Today I used Lightroom Mobile to capture images on the street for the first time. I recently remembered that you can sync images from Lightroom Mobile right to the Lightroom desktop application. This was huge for me as I’m tired of syncing via Airdrop. It takes forever to select which images you want to import.
Anyway, when syncing the images I noticed each one took about 10-20 seconds — quite long, but worth it considering the images were RAW. This also gave me a little bit of time to inspect each image. I had nothing else to do so I looked over them one by one as they dropped in. I didn’t make any changes and simply evaluated them based on quality.
In each image (for the most part), I noticed something that I didn’t quite see in real time. Now I know, to a certain extent, this is expected, I’m looking at still images of a live moment, surely I couldn’t see everything during the time of photographing. But man, some of these things were right in my face and I didn’t even notice them.
I’m talking poles, people in the background, possible juxtapositions, even unplanned reactions. I know it’s supposed to be my job as a street photographer to take notice of these things, but in an honest moment, I usually don’t.
Here’s why: I’m not good at street photography. I don’t think about composition or juxtaposition. You’ll never see me follow the triangle rule or even the rule of thirds. I simply just take images, mostly up close and yeah, for the most part, I don’t see anything that’s not my subject.
I’m brave, not skilled.
I’ve always known this. I’ve just been afraid to say it. And when I did say it, well… I rephrased it. I wrote blog posts like “The More I Practice, The Luckier I Get” or “You Don’t Have To Be Original To Be Creative” (in which I basically just talk about how I replicated Mark Cohen’s photographic style). Even my saying “Done Is Better Than Great” steers towards the philosophy that one doesn’t have to be skilled to get things done.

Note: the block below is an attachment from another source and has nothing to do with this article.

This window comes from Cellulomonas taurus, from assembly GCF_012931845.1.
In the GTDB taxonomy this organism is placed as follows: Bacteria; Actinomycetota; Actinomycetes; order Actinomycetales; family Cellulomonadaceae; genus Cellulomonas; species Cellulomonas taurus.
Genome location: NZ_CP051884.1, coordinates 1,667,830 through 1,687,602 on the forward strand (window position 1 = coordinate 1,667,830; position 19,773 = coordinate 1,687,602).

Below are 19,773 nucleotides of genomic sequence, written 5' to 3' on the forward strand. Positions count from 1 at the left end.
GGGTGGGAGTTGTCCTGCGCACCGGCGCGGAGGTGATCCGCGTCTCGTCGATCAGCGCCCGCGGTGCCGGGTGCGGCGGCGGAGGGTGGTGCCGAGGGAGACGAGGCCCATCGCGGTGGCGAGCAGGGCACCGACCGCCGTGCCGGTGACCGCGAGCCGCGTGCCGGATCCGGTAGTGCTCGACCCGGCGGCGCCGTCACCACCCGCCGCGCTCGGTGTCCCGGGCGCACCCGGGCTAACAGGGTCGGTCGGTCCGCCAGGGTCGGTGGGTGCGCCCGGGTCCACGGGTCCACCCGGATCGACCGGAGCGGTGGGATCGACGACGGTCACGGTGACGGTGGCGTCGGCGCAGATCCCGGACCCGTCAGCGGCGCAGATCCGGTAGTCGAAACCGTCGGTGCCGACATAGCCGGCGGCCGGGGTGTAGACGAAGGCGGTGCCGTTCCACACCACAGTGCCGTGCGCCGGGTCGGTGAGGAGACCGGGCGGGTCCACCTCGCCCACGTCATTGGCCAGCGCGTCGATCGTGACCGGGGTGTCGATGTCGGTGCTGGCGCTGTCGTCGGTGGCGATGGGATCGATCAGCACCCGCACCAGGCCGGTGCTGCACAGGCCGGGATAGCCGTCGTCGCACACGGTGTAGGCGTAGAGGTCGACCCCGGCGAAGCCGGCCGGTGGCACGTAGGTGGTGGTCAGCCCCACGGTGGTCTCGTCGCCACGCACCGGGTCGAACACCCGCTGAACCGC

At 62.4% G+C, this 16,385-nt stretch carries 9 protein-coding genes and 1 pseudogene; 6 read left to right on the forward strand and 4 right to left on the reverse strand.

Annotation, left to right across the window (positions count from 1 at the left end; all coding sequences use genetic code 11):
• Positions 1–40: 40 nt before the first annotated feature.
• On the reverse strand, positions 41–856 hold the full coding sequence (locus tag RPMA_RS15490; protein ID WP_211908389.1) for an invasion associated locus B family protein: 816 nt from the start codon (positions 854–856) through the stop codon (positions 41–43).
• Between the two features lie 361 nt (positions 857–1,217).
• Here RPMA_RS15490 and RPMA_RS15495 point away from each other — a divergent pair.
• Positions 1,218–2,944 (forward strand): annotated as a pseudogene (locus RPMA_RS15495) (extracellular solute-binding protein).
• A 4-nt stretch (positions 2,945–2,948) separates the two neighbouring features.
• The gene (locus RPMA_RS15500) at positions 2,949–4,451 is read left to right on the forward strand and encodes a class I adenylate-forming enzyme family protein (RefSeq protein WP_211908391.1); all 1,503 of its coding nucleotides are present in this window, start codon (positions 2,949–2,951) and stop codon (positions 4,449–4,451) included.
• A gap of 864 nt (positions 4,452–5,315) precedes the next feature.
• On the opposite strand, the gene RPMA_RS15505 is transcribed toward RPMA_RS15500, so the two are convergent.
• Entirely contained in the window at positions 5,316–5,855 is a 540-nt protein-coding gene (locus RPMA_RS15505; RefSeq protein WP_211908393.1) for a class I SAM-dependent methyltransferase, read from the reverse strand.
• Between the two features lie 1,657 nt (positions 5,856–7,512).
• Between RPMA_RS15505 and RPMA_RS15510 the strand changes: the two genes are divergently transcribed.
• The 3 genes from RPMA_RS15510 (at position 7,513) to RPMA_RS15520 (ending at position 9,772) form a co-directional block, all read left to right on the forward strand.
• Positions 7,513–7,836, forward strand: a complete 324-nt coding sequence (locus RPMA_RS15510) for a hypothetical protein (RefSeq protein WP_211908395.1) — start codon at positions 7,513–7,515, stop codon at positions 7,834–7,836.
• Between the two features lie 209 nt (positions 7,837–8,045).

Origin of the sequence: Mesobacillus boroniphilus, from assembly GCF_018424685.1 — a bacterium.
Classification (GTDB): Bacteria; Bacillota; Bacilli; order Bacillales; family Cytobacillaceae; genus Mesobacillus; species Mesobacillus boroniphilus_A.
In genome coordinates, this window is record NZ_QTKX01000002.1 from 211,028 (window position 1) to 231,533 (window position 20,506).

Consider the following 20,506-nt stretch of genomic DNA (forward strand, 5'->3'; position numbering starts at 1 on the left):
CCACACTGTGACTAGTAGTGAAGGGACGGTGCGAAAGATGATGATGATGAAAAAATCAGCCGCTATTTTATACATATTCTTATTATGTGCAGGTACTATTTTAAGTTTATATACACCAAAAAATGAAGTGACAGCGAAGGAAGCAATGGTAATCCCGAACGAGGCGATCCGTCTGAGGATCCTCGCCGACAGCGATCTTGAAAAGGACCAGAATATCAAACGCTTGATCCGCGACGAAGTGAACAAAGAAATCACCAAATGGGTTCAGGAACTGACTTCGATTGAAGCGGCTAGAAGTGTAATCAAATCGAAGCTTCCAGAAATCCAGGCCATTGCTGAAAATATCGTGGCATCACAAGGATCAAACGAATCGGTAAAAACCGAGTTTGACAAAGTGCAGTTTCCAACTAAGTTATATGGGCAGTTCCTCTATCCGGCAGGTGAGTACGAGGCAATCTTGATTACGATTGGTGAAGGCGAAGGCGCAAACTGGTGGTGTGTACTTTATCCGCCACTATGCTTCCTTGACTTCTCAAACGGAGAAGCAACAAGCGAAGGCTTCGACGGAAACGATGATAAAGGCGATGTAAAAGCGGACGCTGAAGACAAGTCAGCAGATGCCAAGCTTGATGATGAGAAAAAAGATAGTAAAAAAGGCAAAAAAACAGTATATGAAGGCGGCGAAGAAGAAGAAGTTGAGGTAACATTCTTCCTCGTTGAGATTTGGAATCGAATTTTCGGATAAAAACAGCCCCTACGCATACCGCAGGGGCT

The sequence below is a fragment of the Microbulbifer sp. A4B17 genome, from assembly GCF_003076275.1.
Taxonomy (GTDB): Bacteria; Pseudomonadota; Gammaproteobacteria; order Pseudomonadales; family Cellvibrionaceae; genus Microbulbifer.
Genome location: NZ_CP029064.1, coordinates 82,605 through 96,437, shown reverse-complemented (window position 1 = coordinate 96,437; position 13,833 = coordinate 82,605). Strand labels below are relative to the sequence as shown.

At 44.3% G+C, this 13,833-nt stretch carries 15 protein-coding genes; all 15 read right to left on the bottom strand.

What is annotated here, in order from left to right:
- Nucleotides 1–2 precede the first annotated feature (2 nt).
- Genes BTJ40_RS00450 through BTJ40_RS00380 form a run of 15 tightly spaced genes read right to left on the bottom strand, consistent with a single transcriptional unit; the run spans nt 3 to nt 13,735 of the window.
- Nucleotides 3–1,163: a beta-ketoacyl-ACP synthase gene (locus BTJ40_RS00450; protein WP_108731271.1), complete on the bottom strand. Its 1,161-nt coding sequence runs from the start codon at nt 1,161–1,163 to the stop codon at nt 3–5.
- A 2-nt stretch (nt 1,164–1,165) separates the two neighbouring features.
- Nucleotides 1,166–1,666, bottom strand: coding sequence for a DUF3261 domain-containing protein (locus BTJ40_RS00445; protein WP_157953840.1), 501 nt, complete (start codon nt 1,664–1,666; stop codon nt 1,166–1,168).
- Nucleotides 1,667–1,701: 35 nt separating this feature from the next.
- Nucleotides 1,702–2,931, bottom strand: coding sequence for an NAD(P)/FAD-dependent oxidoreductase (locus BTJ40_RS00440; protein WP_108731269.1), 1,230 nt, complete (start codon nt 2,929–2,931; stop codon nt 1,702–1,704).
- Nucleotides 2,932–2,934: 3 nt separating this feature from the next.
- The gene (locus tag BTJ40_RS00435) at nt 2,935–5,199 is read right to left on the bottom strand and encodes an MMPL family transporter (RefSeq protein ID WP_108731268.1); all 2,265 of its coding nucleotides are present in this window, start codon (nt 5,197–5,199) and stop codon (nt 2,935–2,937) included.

To many, this may come as a shocker. “How can you run a street photography blog and not be good at street photography?” I know people who see and read my work may ask this.
Though my style isn’t technical, the idea behind it isn’t 100% incorrect. Much of street photography is f/8 and be there, and another important factor is to not be afraid… and then somewhere in that pie chart is skill. It’s safe to say that the person who possesses the first 2 qualities will outperform the photographer who only has the skill set.
I’m willing to bet that someone who’s at the scene and fearless would capture far more interesting photographs than one of skill and fear.
What am I trying to point out in this article? I think most of you are focusing on the wrong thing. Everyone’s trying to get better at composing or controlling the scene, but don’t worry about that. It doesn’t matter, if you’re scared to take the picture. In my opinion, that should be the first aspect of street photography that you tackle.
Work on being brave. Get comfortable shooting the subject and the foreground. Once you master that, then MAYBE you can try to alter everything else in the image. I’ve been shooting for years and I’m just now getting close to that point.
About the author: Keenan Hastings is a photographer and blogger based in Detroit, Michigan. The opinions expressed in this article are solely those of the author. You can find more of his work on his website. This article was also published here.